Bringing more transparency in the functioning of auditors of large listed firms, the government is set to make it obligatory for them to file annual transparency reports. The National Financial Reporting Authority (NFRA), which had earlier floated a draft paper for suggestions, is expected to make a formal announcement on it shortly, mandating auditors of large listed firms to file these reports, starting from the current fiscal.
“The objective of the annual transparency report is to ensure better governance of auditors. The public comments have come in and it is likely that the NFRA will start implementing this requirement at the earliest,” said a person familiar with the development.
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The NFRA, which is the regulator of the auditing profession and accounting standards, published draft requirements for preparation of these ATRs in January this year. The deadline for submission of comments was initially kept as February 16, but was later extended to February 24.
The NFRA is understood to have examined the comments and it is unlikely that there will be a significant change in the ATR framework. The only concern is whether firms would be able to compile the reports from this fiscal year, as the draft had proposed that each firm should publish it within three months of the end of a financial year. “There could be some teething troubles as it would be the first year of implementation,” noted another source.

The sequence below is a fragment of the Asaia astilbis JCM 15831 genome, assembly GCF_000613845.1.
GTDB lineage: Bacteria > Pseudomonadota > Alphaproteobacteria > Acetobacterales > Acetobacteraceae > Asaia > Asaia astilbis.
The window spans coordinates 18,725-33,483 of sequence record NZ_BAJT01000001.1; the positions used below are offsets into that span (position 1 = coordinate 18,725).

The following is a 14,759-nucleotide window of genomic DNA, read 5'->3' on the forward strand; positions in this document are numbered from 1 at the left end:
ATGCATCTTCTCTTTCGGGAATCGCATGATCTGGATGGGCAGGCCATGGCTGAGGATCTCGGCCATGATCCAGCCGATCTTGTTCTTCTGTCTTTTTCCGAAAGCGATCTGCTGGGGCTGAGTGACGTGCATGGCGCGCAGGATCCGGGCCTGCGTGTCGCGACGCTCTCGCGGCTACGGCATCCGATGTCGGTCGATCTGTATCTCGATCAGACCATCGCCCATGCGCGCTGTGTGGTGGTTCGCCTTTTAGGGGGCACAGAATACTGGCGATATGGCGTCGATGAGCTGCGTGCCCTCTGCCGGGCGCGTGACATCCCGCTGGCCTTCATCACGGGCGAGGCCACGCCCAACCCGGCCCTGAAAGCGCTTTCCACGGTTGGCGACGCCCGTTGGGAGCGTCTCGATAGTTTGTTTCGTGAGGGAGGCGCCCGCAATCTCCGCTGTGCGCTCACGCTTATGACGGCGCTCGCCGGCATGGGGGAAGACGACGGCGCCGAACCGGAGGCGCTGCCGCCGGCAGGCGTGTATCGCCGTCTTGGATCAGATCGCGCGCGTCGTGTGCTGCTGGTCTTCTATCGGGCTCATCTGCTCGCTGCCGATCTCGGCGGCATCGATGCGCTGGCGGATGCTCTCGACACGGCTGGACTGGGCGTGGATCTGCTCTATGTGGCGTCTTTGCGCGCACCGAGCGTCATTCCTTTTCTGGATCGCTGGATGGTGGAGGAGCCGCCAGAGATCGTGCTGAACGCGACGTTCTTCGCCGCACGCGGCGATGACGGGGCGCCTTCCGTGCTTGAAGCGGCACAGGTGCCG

According to the draft, the requirement of an ATR would be implemented in a gradual manner across the audit profession, engaged in the audit of public interest entities falling within the purview of the NFRA, starting with the auditors and audit firms performing the audit of the top 1,000 listed companies (by market capitalisation) from the financial year ending March 31, 2023.
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The ATR would provide a detailed description of the statutory auditors, details about any collaborations, working alliances and membership of any international network, information on their revenue, apart from audit and non-audit services provided by them, as well as details about internal governance systems. Audit firms would have to first submit it to the NFRA and then publish it on their websites.